Expert Reviews

First drive: Fiat Tipo

Tuesday 04 October 2016

First drive: Fiat Tipo

Effectively, everything on the Tipo is new aside from the name, which previously adorned one of the hatchbacks Fiat produced back in the ‘80s and ‘90s.

This all-new car has been built to allow the Italian manufacturer to compete against cars like the Kia Cee’d and Hyundai i30 at the more affordable end of the hatchback market. Don’t expect much in the way of extravagance on the Tipo; this is a car that has been designed to be simple, basic and no-nonsense, while still maintaining a dab of Italian flair.

Looks & Image

Don’t let the Tipo’s £12,995 asking price fool you into thinking the styling department has cut corners when it comes to the car’s design. In reality, it’s quite a handsome car, with its hexagonal grille, curvaceous bonnet and wrap-around headlights adding to the Tipo’s visual appeal.

Opening the door will reveal an interior that has been constructed from a range of parts familiar to other vehicles in the Fiat-Chrysler group’s line-up. The five-inch touchscreen that appears on higher-specification Tipos is the same as that found in the Fiat 500. The steering wheel, on the other hand, is identical to the Jeep Renegade’s.

While the shared parts might give the impression of a cabin that feels tacky, in reality it’s not a bad place to be. It feels sturdy enough, and its only let down is the fact that it’s a bit dark.

Space & Practicality

Thanks to its large, 440-litre boot, the Tipo is a decently practical car, and competitive in its market segment. A Honda Civic or a Peugeot might offer slightly more boot capacity than the Fiat, but it still manages to make a Volkswagen Golf or a Ford Focus look short on space.

Passengers won’t be left wanting when it comes to interior space, either. There is plenty of head- and legroom, while a multitude of storage bins and cubbies make storing those random odds and ends easy.

Behind the Wheel

The Tipo makes for a more than competent long-distance cruiser. Its supple suspension set up manages to deal with lumps and bumps in the road with aplomb, while the 1.6-litre diesel engines offer a decent level of grunt and refinement.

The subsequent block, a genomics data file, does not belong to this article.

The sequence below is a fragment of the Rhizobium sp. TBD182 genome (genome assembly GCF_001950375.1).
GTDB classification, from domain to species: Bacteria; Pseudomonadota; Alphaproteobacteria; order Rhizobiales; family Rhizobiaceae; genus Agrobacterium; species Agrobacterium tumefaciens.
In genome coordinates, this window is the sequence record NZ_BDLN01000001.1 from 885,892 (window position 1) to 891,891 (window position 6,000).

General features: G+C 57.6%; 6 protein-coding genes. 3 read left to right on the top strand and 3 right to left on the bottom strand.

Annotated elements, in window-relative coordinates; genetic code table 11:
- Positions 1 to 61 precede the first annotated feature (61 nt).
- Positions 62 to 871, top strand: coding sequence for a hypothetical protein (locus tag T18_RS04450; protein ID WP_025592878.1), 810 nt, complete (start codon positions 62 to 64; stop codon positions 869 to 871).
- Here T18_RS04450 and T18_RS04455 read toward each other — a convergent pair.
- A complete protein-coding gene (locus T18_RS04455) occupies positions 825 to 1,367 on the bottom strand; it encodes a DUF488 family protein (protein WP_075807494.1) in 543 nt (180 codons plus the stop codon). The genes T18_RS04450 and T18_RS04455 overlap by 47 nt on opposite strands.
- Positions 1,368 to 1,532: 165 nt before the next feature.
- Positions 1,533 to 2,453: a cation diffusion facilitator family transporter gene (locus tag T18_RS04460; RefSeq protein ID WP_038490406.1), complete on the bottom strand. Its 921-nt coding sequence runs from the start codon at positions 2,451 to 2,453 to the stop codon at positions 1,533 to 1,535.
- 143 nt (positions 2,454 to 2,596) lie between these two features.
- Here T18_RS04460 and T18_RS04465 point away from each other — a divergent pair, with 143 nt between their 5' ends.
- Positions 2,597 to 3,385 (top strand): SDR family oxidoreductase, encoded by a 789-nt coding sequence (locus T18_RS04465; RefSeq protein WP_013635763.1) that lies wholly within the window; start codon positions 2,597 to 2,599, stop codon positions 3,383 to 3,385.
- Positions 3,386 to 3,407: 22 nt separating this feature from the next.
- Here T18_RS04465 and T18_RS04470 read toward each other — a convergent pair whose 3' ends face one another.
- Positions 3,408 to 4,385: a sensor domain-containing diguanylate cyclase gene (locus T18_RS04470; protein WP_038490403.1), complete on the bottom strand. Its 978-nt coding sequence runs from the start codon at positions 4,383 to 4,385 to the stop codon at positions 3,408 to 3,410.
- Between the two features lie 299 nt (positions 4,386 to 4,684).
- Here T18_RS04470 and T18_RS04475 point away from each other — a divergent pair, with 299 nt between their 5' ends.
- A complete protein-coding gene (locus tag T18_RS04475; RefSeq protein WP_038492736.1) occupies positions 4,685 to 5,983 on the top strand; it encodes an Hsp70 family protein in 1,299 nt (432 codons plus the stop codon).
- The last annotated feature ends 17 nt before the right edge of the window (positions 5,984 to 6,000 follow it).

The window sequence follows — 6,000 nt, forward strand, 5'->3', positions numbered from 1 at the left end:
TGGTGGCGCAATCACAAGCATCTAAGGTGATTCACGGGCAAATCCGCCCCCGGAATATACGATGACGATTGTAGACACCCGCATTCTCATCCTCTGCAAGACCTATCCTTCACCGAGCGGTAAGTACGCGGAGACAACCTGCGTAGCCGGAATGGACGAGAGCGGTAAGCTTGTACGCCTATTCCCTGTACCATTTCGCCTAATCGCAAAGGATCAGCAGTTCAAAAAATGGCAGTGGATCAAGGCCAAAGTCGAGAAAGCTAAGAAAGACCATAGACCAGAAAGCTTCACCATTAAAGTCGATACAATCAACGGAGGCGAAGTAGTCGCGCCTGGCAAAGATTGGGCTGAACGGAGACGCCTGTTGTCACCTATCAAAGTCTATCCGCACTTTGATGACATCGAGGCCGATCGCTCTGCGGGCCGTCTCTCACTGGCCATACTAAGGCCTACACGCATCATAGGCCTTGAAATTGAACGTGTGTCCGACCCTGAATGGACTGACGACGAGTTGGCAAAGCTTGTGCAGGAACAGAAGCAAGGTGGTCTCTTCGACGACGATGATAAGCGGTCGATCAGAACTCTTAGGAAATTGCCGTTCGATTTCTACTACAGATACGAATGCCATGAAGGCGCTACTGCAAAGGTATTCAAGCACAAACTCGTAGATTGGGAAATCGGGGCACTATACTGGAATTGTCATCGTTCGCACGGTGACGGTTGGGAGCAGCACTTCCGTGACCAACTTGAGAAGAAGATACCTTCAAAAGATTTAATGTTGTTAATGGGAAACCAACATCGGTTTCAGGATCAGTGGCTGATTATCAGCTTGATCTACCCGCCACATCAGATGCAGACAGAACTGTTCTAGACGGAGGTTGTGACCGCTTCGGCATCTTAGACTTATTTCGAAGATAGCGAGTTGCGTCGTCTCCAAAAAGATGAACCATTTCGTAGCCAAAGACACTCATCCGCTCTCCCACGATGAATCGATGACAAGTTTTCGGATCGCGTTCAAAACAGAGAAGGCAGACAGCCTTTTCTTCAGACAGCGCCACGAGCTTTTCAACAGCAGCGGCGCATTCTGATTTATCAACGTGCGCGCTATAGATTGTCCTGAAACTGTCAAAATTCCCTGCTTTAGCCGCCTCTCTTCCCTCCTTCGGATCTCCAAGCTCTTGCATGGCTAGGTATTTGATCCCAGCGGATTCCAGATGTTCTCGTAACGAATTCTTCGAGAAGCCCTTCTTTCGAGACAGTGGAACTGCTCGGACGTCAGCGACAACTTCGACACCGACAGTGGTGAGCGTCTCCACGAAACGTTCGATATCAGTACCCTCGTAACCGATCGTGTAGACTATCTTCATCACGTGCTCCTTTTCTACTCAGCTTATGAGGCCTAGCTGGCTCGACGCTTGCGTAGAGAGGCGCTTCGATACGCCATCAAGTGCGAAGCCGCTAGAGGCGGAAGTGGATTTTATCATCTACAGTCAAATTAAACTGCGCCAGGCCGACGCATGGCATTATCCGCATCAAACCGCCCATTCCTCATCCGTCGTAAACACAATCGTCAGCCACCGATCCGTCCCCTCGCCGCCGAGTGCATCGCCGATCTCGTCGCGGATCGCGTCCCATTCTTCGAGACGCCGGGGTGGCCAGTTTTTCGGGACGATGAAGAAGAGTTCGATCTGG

That said, the Tipo isn’t the most exciting car in world to drive. The steering lacks feedback, and there is a significant amount of play as well, which makes judging small corrections a tad difficult. However, around town the steering set up is light enough to make low-speed manoeuvers a breeze, and there is plenty of visibility out of the cabin.

Equipped with one of the diesel engines that will likely be the best-sellers in the Tipo range, it is also quite an economical car. The 118bhp engine paired with a manual gearbox returns a claimed consumption figure of 76.3mpg and CO2 emissions of 99g/km. Specifying the Elite version improves this to, in a bid to make the specification level appeal more as a company fleet car.

If efficiency isn’t the be-all and end-all, however, there are a couple of decent petrol engines to choose from, too. The standard engine is the 1.4-litre petrol, which produces 94bhp, although there is also the option of a 1.6-litre with 108bhp, or a 1.4-litre turbocharged engine that makes 118bhp. There is also a 1.3-litre diesel, but its marginal gains in efficiency don’t make up for its significantly lower power output of just 94bhp.

Value for Money

While the £12,995 starting price might sound appealing, it doesn’t get you a huge amount of kit. For this price, you’ll get a Tipo that features manual air-conditioning, a 94bhp 1.4-litre petrol engine and 15-inch wheels with plastic hub caps.

For £1,000 more, you can get your hands on a Tipo in Easy Plus specification. This adds 16-inch alloys, a wider choice of engines and the five-inch Uconnect touchscreen infotainment system.

Topping the Tipo range is the Lounge trim level, which is an additional £1,000 on top of the asking price for the Easy Plus model. On this model, you gain satellite navigation, climate control, 17-inch alloys and a rear-view camera to name a few standard features. Not bad for £14,995.

Who would buy one ?

The Fiat Tipo is likely to appeal to anyone in the market for a comfortable, practical and reasonably-priced family hatch. You could even go so far as to say that the Tipo is perfectly suited to family life.

Facts at a Glance

Model: Fiat Tipo Lounge 1.6 MultiJet II 120 (£19,499)

Engine: 1.6-litre turbocharged diesel producing 118bhp and 236lb/ft of torque

Transmission: Six-speed manual, driving front wheels

Performance: Top speed 124mph, 0-62mph in 9.8 seconds

Economy: 76.3mpg

Emissions: 98g/km

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